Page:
Generally, you need 9,000 BTUs for a 400 square-foot room. This is the average figure for standard rooms in standard climates. The actual figure will vary depending on several factors and considerations, including the number of occupants and the quality of insulation.
Consider two rooms, for instance. Both are 400 square feet in size. However, one is the master bedroom that serves two adults, whereas the other is a guest room that may even remain unoccupied throughout the summer season.
Or, imagine two living areas – both 400 square feet large – but one located in a 50-year old building and the other in a newly-built home. The older home is likely to have more inadequate insulation, with gaps all over.
These gaps allow col air to escape and warm air to enter the room compared to the newly-built home with new weather-stripping. Therefore, you need a more powerful AC for the older room.
The rest of this guide discusses how to find the perfect AC size depending on the condition of the room, the number of occupants, and several other factors.
Three Ways to Determine the Right Size AC for a 400 Square Foot Room
Before we get to the details, though, we must mention that there are three broad approaches to help you determine the number of BTUs needed for your 400 square foot room.
General AC BTU Sizing Recommendations
The first approach is to use general AC sizing recommendations. These figures are general guidelines and serve as a great starting point when shopping for an air conditioner. They can also prove a valuable point of reference when you’re in a hurry. They’re as follows;
- For rooms below 150 square feet, you need a 5,000 BTU AC
- From 150 to 249 Square feet, you need a 6,000 BTU AC
- From 250 to 299 square feet, you need an 8,000 BTU AC
- From 300 to 349 square feet, you need a 10,000 BTU AC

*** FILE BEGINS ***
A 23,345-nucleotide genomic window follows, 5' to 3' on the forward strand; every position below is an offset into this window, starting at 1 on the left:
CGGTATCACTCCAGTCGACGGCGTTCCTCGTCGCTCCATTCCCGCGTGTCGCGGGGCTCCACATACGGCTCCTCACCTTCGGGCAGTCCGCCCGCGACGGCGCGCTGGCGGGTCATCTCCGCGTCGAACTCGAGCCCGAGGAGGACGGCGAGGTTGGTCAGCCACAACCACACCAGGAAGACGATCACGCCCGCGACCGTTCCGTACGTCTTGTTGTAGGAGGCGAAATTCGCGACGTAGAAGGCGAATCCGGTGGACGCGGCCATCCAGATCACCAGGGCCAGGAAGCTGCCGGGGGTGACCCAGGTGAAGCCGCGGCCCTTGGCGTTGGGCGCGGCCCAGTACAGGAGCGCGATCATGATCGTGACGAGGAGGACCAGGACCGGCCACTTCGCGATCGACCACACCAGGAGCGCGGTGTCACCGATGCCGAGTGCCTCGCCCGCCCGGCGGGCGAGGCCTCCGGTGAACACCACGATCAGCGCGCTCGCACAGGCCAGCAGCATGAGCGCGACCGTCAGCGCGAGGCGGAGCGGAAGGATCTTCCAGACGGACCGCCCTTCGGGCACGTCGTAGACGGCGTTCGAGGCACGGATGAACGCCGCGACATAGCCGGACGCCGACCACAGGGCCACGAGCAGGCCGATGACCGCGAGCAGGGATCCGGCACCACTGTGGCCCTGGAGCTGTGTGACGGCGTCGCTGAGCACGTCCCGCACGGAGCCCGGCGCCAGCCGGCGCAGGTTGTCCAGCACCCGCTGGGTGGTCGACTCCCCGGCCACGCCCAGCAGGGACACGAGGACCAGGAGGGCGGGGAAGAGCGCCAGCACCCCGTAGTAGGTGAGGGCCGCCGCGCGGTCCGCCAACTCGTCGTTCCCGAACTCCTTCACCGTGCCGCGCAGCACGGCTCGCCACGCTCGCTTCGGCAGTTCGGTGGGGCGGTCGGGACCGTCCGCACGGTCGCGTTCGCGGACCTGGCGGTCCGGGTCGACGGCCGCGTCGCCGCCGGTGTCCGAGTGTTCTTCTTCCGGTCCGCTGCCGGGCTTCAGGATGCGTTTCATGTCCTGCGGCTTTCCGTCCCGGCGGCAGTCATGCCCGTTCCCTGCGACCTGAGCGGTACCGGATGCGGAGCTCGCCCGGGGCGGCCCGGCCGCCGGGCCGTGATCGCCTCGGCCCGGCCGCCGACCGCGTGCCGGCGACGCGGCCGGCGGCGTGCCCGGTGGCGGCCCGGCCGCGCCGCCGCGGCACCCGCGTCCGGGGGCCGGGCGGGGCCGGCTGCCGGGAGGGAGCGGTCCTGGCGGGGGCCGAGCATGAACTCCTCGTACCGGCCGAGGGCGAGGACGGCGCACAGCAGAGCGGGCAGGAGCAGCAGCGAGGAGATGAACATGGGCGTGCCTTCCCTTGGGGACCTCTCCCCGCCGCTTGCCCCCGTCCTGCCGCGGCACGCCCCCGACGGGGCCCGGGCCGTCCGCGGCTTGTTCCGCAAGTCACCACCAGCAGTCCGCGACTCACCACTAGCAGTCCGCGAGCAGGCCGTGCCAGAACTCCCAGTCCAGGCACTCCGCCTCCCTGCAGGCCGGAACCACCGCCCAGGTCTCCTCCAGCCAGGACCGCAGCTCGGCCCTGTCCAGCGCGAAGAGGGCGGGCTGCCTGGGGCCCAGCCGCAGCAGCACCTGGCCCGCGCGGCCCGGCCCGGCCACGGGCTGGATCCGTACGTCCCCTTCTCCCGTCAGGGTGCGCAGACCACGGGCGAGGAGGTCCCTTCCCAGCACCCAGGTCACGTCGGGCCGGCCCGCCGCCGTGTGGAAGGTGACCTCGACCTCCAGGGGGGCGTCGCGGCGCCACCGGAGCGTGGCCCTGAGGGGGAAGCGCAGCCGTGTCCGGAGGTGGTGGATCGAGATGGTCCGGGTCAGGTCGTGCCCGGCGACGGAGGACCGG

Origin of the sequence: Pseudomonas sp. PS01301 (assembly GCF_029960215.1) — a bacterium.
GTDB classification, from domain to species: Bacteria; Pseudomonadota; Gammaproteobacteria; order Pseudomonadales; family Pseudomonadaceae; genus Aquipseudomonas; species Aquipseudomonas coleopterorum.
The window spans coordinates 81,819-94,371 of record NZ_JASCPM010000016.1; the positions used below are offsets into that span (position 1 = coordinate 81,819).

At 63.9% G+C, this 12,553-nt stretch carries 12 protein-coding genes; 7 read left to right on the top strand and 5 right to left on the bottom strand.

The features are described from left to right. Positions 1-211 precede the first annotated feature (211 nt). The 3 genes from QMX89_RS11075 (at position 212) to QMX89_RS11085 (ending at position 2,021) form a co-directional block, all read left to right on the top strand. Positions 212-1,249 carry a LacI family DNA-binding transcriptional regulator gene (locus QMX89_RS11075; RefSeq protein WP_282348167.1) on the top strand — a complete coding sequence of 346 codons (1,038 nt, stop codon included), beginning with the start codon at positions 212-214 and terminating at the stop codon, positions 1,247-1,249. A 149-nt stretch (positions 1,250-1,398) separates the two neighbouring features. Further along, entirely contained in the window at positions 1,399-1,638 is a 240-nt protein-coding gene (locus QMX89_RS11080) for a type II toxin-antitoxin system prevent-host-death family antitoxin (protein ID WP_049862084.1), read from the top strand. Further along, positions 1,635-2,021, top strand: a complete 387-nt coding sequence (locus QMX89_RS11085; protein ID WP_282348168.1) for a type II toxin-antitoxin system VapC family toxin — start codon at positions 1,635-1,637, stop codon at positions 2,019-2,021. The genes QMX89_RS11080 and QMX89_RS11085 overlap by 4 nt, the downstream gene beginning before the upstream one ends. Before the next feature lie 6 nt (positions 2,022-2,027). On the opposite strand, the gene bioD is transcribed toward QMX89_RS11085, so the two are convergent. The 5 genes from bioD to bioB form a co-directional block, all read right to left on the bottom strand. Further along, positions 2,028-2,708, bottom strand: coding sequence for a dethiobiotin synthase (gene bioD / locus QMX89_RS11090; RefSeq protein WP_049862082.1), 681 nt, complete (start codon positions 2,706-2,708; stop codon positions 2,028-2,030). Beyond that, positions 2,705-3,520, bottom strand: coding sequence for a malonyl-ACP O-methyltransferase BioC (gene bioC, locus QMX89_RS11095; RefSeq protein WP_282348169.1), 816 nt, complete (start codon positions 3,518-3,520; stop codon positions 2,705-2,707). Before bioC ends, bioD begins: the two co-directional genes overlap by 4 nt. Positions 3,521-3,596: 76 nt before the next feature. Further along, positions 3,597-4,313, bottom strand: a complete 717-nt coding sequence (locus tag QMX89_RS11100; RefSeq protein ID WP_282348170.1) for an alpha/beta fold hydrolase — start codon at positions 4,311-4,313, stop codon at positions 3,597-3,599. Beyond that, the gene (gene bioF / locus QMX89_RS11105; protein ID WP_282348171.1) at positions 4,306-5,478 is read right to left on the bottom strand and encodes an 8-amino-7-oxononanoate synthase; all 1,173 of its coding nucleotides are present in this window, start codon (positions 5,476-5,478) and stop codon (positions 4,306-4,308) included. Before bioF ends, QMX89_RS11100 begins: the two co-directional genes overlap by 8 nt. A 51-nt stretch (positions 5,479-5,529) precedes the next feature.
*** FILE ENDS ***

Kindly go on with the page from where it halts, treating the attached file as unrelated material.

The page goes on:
- From 350 to 399 square feet, you need a 12,000 BTU AC
- From 400 to 449 square feet, you need a 14,000 BTU AC
- From 450 to 499 square feet, you need a 15,000 BTU AC
- From 500 to 599 square feet, you need an 18,000 BTU AC
From 600 square feet onwards, add 2,000 BTU for every additional 100 square feet. So, for instance, a 1,000 square-foot room requires a 26,000 BTU air conditioner.
What we must stress about these figures is that they’re best used as general guidelines. Think about them as the first point of reference when shopping for an air conditioner. For instance, we now know that, roughly, you need a 14,000 BTU AC for a 400 square-foot room.
Online AC BTU Calculators
If you have time, you can then determine a more exact BTU requirement for your room based on the exact conditions in your room. The easiest way to do this is using online AC sizing calculators.
Beware that similar calculators exist for heating. Sometimes the same calculator may even calculate both. So before you begin entering figures and making calculations, make sure to set it to the correct mode for cooling AC calculations.
For most AC size calculators, you need a few things, namely;
- The size of the room (400 sq. ft. for this case)
- The ceiling height (8.0 feet for a standard home)
- The type of room (bedroom, kitchen, dining, etc.)
- Insulation conditions (good, average, or bad)
Most calculators ask for many more pieces of information for greater accuracy. You may even need to name your geographic location.
For the best outcome, we recommend finding an air conditioning BTU calculator for your region or one that allows you to pick your state (and possibly city) from a drop-down menu.
These calculators are more efficient because they automatically factor in the climatic conditions of your geographic location. Moreover, it saves you from the trouble of attempting to describe your climate.
Do the math, manually
The final and arguably best way to determine the AC size needed for your 400 square foot room is to do the math manually. The good news is – it’s not that difficult.
- Measure the floor size: This should be easy given that most rooms are either rectangular or square. Get your tape measure and measure the length (longer edge) and width (shorter edge) of the floor.
- Calculate the area: For squares and rectangles, the area is calculated as length x width. If it’s a square room, it will be 20 feet by 20 feet. Four hundred square-foot rectangular rooms are usually either 25 feet x 16 feet or 40 feet by 10 feet, though other measurement combinations are possible.
- Convert the area to feet: Some people prefer to take measurements in meters rather than feet. After finding the area of the room in square meters, convert the figure to square feet. One (1) square meter = 10.764 square feet.